It could’ve been any of them.
Bryan Grevey was asked to recall who scored a specific basket at a certain moment of a tight game from a few days prior. Bishop England’s coach scrolled through the possibilities in his head. There are, after all, seven Bishops averaging at least six points per game this season.
“The great thing about this team,” Grevey began. “The kids honestly don’t care who scores. All they care about is winning.”
Winning is all Bishop England has done this season. The unbeaten Bishops stretched their perfect streak through the holidays with a championship run in the Orangeburg County Sweet 16 tournament over the past week.
Bishop England won four games in five days to capture the tournament title. Two of the opponents were Class AAAAA schools; a third was AAAA. The Bishops, listed fourth in the Class AAA state rankings, have now won their first 12 straight games — the best start to any season in at least the past 42 years of Bishop England boys basketball.
“We’ve been playing well but we knew we had to be even better to win in this tournament,” Grevey said. “The kids really stepped up. Everyone had a hand in it. That’s why this team wins.”
The question posed to Grevey involved the closing moments of the Bishops’ 60-59 opening-round win over tournament host Orangeburg-Wilkinson last Thursday.
“Pat,” Grevey decided. “It had to be Pat.”
Bishops senior point guard Patrick Antonelli was named the tournament’s most valuable player after averaging 13 points and six assists through the four-game stretch. He scored a game-high 20 points on 4-of-6 shooting with seven assists against Orangeburg-Wilkinson. He closed the win with eight straight made free throws in the final two minutes.
He scored another 20 points, this time on 8-of-11 shooting with six assists, five rebounds and four steals in the Bishops’ 54-44 win over Class AAAAA No. 9 Fort Dorchester the following day.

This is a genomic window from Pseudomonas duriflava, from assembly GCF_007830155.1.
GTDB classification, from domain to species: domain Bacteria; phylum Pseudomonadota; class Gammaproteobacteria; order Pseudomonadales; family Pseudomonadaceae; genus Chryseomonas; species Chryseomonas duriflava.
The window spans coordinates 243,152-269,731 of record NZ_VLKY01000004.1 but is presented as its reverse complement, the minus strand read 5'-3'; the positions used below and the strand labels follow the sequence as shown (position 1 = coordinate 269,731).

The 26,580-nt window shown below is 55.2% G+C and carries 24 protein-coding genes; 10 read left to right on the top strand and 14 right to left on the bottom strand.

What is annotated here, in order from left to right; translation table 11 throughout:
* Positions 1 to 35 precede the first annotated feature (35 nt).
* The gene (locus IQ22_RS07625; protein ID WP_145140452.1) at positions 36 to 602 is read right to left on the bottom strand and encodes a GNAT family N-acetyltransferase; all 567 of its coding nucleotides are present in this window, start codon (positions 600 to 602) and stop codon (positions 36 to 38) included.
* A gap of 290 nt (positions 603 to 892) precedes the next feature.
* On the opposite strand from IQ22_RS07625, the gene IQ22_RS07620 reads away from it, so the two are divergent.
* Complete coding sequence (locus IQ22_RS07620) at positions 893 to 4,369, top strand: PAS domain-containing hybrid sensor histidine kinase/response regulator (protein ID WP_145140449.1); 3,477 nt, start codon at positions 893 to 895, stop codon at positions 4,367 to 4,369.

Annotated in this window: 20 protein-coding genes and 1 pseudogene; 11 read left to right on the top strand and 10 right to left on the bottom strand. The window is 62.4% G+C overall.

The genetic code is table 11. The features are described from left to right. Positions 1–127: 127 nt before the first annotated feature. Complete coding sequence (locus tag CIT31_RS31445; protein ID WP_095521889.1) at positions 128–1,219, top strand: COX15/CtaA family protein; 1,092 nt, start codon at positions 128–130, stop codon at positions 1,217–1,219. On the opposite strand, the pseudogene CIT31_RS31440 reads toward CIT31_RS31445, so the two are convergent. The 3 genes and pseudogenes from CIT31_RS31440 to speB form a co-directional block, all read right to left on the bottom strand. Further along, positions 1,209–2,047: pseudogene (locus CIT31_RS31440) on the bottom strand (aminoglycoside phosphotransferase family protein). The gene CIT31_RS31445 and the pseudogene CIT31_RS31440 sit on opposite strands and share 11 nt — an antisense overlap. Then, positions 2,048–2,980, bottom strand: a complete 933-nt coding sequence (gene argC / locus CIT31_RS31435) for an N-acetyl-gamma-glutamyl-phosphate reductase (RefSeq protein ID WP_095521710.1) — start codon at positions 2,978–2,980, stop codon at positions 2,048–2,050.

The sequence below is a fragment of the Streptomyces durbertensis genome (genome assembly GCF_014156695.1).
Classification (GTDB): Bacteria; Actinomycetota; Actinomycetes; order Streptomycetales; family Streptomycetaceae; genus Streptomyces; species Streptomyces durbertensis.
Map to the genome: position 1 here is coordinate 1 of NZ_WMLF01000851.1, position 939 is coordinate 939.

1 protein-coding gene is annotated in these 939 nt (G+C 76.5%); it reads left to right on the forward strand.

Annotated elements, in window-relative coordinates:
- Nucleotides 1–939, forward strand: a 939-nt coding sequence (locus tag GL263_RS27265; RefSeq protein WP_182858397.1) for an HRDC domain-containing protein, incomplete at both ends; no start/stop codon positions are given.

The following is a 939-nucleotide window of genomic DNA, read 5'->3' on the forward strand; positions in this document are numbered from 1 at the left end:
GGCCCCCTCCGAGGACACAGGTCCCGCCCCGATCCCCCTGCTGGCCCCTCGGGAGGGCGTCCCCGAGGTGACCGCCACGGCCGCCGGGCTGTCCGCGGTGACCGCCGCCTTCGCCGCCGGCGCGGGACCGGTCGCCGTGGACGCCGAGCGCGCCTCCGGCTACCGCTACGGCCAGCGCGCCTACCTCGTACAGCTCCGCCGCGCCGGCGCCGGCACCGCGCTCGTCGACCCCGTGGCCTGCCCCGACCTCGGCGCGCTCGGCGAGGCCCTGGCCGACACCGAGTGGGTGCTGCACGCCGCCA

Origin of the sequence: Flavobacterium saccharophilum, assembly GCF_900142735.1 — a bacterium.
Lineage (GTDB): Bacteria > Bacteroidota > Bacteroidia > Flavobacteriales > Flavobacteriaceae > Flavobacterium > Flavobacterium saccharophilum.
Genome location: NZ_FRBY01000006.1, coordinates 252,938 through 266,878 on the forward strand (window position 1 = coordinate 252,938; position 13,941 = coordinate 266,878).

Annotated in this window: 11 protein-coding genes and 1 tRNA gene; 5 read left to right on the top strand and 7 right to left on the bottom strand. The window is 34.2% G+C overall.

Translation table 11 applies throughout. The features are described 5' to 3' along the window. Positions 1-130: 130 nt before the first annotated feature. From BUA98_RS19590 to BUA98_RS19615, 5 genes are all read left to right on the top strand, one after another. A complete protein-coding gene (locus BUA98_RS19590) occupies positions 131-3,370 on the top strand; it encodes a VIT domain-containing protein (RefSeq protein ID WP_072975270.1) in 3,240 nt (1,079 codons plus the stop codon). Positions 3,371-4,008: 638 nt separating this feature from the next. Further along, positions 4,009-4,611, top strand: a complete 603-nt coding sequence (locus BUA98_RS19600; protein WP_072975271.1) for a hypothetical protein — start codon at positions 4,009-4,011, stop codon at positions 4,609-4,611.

Antonelli is responsible for initiating the Bishops’ offense. He quarterbacks the defense too, calling certain sets based on what he’s seeing on the floor. He’s flourished in this role, averaging a team-best 16 points, while also dishing out seven assists and grabbing four rebounds and four steals per game through the first half of the season.
“I’ve seen a lot of the best point guards in this area and, I’m telling you, Pat has to be considered with any of them,” Grevey said. “It sounds cliché but he truly is a coach on the floor. I’m just glad he’s on my team.”
As good as Antonelli was against Fort Dorchester, it was junior forward Daniel Brooks who led the Bishops in scoring with 22 points alongside eight rebounds. Brooks poured in another 22 with 10 boards in the Bishops’ 53-27 rout of Ridgeland-Hardeeville in the tournament title game on Monday. He finished the tournament averaging a team-best 17 points and eight rebounds to earn all-tournament honors.
Brooks put up about four points and four rebounds per game as a sophomore last season. He’s since grown into his 6-foot-6 frame, filled out some, and now seems to assert himself more confidently, averaging about 15 and eight this season.
“He’s demanding the ball now and finishing really well down low,” Grevey said. “He can be hard to stop in there. And when he’s playing as well as he has been, it really opens up the rest of the floor for us.”
Bishop England’s third tournament game — a 63-40 win over Cane Bay on Saturday — belonged to Aidan McCool. The Bishops’ senior wing poured in 25 points with five rebounds in the semifinal round. McCool, in some way, had a hand in every win, earning all-tournament honors by the end of it.
And that’s really the key for this Bishops team. Everyone contributes. Thirteen different Bishops saw the floor during the tournament. So recalling specific baskets isn't always so easy. Citing the outcome, though, requires a little less thought.
The point is, it doesn't matter who scored a specific basket. It only really matters who won the game. And, so far, every time the Bishops have taken the floor this season, they've walked off winners.